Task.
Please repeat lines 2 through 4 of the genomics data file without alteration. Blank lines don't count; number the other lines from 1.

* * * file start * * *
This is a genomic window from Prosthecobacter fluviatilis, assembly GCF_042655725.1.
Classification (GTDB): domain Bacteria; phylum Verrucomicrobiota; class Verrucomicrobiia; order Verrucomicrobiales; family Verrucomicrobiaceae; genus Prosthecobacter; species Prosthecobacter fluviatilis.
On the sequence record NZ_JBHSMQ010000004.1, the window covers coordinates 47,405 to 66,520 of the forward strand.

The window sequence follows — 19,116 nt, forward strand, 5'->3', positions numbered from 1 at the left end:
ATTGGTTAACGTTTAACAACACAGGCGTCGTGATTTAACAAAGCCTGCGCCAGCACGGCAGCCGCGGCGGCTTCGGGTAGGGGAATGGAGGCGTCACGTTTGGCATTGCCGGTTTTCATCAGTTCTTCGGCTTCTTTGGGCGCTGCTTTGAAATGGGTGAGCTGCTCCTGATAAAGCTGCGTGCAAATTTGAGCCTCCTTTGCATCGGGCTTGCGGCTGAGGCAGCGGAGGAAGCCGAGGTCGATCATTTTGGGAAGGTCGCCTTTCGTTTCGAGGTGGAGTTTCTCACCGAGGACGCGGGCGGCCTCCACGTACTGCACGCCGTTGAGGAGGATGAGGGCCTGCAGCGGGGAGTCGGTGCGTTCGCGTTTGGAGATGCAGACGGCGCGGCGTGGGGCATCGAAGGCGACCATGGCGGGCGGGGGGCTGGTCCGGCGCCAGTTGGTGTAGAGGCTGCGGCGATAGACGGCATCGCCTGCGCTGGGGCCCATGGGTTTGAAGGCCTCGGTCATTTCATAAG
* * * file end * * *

Classification (GTDB): domain Bacteria; phylum Verrucomicrobiota; class Verrucomicrobiia; order Verrucomicrobiales; family Verrucomicrobiaceae; genus Prosthecobacter; species Prosthecobacter fluviatilis.
On the sequence record NZ_JBHSMQ010000004.1, the window covers coordinates 47,405 to 66,520 of the forward strand.

The window sequence follows — 19,116 nt, forward strand, 5'->3', positions numbered from 1 at the left end: